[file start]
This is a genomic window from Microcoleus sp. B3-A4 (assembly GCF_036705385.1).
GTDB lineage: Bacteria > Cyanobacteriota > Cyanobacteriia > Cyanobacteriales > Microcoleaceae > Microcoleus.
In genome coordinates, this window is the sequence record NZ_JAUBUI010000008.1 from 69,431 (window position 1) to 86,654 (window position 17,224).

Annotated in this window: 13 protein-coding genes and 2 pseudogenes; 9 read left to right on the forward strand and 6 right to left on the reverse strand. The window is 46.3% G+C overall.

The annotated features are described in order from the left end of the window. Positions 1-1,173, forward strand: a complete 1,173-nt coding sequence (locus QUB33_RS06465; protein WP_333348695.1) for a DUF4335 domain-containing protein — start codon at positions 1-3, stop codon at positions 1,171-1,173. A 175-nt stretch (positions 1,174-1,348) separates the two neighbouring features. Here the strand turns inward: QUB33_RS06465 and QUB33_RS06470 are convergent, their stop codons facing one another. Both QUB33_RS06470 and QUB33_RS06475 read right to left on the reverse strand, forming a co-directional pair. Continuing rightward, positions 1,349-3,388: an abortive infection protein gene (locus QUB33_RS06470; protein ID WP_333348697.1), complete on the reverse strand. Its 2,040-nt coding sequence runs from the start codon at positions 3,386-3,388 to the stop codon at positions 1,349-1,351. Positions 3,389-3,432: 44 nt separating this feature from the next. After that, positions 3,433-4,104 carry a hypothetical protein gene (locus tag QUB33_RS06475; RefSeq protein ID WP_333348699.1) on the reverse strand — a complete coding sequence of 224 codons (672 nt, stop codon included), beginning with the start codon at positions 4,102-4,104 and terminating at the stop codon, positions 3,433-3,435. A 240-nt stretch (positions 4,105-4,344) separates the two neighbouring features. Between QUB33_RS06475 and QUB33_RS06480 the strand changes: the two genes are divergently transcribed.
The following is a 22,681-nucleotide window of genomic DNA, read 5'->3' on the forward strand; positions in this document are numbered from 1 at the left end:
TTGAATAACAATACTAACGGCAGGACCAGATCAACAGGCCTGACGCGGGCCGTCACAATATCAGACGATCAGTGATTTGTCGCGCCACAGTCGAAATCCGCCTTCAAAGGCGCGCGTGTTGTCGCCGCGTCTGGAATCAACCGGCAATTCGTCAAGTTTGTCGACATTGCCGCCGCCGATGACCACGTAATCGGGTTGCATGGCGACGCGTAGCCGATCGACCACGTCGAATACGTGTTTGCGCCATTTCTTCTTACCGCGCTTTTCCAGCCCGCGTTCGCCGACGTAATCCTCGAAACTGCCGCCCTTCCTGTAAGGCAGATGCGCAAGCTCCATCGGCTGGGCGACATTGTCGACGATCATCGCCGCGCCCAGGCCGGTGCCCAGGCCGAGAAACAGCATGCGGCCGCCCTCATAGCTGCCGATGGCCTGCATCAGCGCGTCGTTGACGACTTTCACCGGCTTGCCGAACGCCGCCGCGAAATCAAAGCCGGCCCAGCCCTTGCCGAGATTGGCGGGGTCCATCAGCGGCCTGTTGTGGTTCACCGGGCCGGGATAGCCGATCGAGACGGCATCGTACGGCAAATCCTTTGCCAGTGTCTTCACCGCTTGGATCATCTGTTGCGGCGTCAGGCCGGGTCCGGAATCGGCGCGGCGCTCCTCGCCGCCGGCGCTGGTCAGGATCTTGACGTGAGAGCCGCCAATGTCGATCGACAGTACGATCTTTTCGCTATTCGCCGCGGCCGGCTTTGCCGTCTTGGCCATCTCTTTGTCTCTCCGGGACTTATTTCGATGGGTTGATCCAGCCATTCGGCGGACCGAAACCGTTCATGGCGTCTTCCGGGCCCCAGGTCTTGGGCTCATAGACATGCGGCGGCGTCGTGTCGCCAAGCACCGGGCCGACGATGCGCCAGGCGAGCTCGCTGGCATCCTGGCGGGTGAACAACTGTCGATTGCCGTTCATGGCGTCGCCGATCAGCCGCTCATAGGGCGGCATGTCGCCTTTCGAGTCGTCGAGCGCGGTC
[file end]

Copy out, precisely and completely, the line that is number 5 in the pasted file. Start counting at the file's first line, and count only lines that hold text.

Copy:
The annotated features are described in order from the left end of the window. Positions 1-1,173, forward strand: a complete 1,173-nt coding sequence (locus QUB33_RS06465; protein WP_333348695.1) for a DUF4335 domain-containing protein — start codon at positions 1-3, stop codon at positions 1,171-1,173. A 175-nt stretch (positions 1,174-1,348) separates the two neighbouring features. Here the strand turns inward: QUB33_RS06465 and QUB33_RS06470 are convergent, their stop codons facing one another. Both QUB33_RS06470 and QUB33_RS06475 read right to left on the reverse strand, forming a co-directional pair. Continuing rightward, positions 1,349-3,388: an abortive infection protein gene (locus QUB33_RS06470; protein ID WP_333348697.1), complete on the reverse strand. Its 2,040-nt coding sequence runs from the start codon at positions 3,386-3,388 to the stop codon at positions 1,349-1,351. Positions 3,389-3,432: 44 nt separating this feature from the next. After that, positions 3,433-4,104 carry a hypothetical protein gene (locus tag QUB33_RS06475; RefSeq protein ID WP_333348699.1) on the reverse strand — a complete coding sequence of 224 codons (672 nt, stop codon included), beginning with the start codon at positions 4,102-4,104 and terminating at the stop codon, positions 3,433-3,435. A 240-nt stretch (positions 4,105-4,344) separates the two neighbouring features. Between QUB33_RS06475 and QUB33_RS06480 the strand changes: the two genes are divergently transcribed.